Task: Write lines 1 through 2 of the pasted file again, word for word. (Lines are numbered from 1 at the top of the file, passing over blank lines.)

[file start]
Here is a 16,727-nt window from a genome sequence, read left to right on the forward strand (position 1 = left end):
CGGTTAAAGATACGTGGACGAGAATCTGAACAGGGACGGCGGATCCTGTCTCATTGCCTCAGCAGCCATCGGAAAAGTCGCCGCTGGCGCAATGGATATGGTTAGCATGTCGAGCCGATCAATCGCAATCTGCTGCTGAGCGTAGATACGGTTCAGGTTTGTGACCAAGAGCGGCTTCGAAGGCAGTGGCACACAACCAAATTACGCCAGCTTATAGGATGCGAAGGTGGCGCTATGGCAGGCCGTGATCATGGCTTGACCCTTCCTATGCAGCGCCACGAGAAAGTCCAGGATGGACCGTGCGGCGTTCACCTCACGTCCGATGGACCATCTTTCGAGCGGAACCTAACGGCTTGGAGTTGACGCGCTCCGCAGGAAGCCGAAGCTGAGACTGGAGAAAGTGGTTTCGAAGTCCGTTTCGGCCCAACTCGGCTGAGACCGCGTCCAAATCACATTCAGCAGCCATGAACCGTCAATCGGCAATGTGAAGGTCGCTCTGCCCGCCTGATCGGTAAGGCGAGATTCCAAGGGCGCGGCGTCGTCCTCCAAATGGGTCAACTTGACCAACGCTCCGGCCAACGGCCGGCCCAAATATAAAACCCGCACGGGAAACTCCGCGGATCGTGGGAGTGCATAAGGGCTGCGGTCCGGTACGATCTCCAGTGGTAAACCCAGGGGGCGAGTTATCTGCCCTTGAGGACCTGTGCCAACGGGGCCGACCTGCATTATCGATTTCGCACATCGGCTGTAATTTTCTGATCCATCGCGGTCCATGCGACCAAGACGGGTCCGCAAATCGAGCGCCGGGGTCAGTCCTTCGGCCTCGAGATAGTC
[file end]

Here is a 16,727-nt window from a genome sequence, read left to right on the forward strand (position 1 = left end):
CGGTTAAAGATACGTGGACGAGAATCTGAACAGGGACGGCGGATCCTGTCTCATTGCCTCAGCAGCCATCGGAAAAGTCGCCGCTGGCGCAATGGATATGGTTAGCATGTCGAGCCGATCAATCGCAATCTGCTGCTGAGCGTAGATACGGTTCAGGTTTGTGACCAAGAGCGGCTTCGAAGGCAGTGGCACACAACCAAATTACGCCAGCTTATAGGATGCGAAGGTGGCGCTATGGCAGGCCGTGATCATGGCTTGACCCTTCCTATGCAGCGCCACGAGAAAGTCCAGGATGGACCGTGCGGCGTTCACCTCACGTCCGATGGACCATCTTTCGAGCGGAACCTAACGGCTTGGAGTTGACGCGCTCCGCAGGAAGCCGAAGCTGAGACTGGAGAAAGTGGTTTCGAAGTCCGTTTCGGCCCAACTCGGCTGAGACCGCGTCCAAATCACATTCAGCAGCCATGAACCGTCAATCGGCAATGTGAAGGTCGCTCTGCCCGCCTGATCGGTAAGGCGAGATTCCAAGGGCGCGGCGTCGTCCTCCAAATGGGTCAACTTGACCAACGCTCCGGCCAACGGCCGGCCCAAATATAAAACCCGCACGGGAAACTCCGCGGATCGTGGGAGTGCATAAGGGCTGCGGTCCGGTACGATCTCCAGTGGTAAACCCAGGGGGCGAGTTATCTGCCCTTGAGGACCTGTGCCAACGGGGCCGACCTGCATTATCGATTTCGCACATCGGCTGTAATTTTCTGATCCATCGCGGTCCATGCGACCAAGACGGGTCCGCAAATCGAGCGCCGGGGTCAGTCCTTCGGCCTCGAGATAGTC